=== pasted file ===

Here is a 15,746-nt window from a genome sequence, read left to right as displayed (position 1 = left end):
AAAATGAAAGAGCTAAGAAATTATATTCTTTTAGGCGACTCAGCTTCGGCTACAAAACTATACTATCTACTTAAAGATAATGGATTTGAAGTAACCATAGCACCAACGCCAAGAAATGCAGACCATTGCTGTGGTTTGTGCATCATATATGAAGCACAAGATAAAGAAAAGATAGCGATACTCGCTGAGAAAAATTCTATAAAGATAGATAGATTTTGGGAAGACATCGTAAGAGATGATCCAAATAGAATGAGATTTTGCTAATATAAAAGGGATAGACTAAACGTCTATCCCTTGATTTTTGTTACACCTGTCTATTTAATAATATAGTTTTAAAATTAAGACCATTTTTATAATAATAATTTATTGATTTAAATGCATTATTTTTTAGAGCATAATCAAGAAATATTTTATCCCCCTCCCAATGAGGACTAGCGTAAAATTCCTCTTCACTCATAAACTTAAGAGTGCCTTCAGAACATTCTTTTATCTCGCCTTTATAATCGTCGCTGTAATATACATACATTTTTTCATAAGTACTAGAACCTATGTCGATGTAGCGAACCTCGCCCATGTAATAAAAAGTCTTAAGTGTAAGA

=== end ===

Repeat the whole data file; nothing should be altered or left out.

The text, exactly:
Here is a 15,746-nt window from a genome sequence, read left to right as displayed (position 1 = left end):
AAAATGAAAGAGCTAAGAAATTATATTCTTTTAGGCGACTCAGCTTCGGCTACAAAACTATACTATCTACTTAAAGATAATGGATTTGAAGTAACCATAGCACCAACGCCAAGAAATGCAGACCATTGCTGTGGTTTGTGCATCATATATGAAGCACAAGATAAAGAAAAGATAGCGATACTCGCTGAGAAAAATTCTATAAAGATAGATAGATTTTGGGAAGACATCGTAAGAGATGATCCAAATAGAATGAGATTTTGCTAATATAAAAGGGATAGACTAAACGTCTATCCCTTGATTTTTGTTACACCTGTCTATTTAATAATATAGTTTTAAAATTAAGACCATTTTTATAATAATAATTTATTGATTTAAATGCATTATTTTTTAGAGCATAATCAAGAAATATTTTATCCCCCTCCCAATGAGGACTAGCGTAAAATTCCTCTTCACTCATAAACTTAAGAGTGCCTTCAGAACATTCTTTTATCTCGCCTTTATAATCGTCGCTGTAATATACATACATTTTTTCATAAGTACTAGAACCTATGTCGATGTAGCGAACCTCGCCCATGTAATAAAAAGTCTTAAGTGTAAGA